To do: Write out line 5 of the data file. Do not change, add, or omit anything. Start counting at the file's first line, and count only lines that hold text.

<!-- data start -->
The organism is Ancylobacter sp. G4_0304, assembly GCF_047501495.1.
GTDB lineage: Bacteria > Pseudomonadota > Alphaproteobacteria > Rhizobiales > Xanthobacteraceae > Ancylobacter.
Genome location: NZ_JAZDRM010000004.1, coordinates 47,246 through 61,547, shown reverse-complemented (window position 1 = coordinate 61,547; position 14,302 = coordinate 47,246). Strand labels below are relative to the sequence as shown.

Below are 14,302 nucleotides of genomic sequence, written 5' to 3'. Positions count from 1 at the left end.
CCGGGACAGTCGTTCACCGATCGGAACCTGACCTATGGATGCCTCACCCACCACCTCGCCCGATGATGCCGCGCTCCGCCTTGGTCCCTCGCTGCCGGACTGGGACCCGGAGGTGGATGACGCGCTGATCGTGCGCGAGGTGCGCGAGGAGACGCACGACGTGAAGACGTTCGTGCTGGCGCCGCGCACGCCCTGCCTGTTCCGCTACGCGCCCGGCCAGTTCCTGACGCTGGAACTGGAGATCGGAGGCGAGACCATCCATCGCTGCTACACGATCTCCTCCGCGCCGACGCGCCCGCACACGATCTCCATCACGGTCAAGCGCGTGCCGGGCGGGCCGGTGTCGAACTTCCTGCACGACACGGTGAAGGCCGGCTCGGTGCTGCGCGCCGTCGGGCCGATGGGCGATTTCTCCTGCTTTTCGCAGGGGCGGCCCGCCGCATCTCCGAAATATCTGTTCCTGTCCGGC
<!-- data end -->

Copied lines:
CCGGGACAGTCGTTCACCGATCGGAACCTGACCTATGGATGCCTCACCCACCACCTCGCCCGATGATGCCGCGCTCCGCCTTGGTCCCTCGCTGCCGGACTGGGACCCGGAGGTGGATGACGCGCTGATCGTGCGCGAGGTGCGCGAGGAGACGCACGACGTGAAGACGTTCGTGCTGGCGCCGCGCACGCCCTGCCTGTTCCGCTACGCGCCCGGCCAGTTCCTGACGCTGGAACTGGAGATCGGAGGCGAGACCATCCATCGCTGCTACACGATCTCCTCCGCGCCGACGCGCCCGCACACGATCTCCATCACGGTCAAGCGCGTGCCGGGCGGGCCGGTGTCGAACTTCCTGCACGACACGGTGAAGGCCGGCTCGGTGCTGCGCGCCGTCGGGCCGATGGGCGATTTCTCCTGCTTTTCGCAGGGGCGGCCCGCCGCATCTCCGAAATATCTGTTCCTGTCCGGC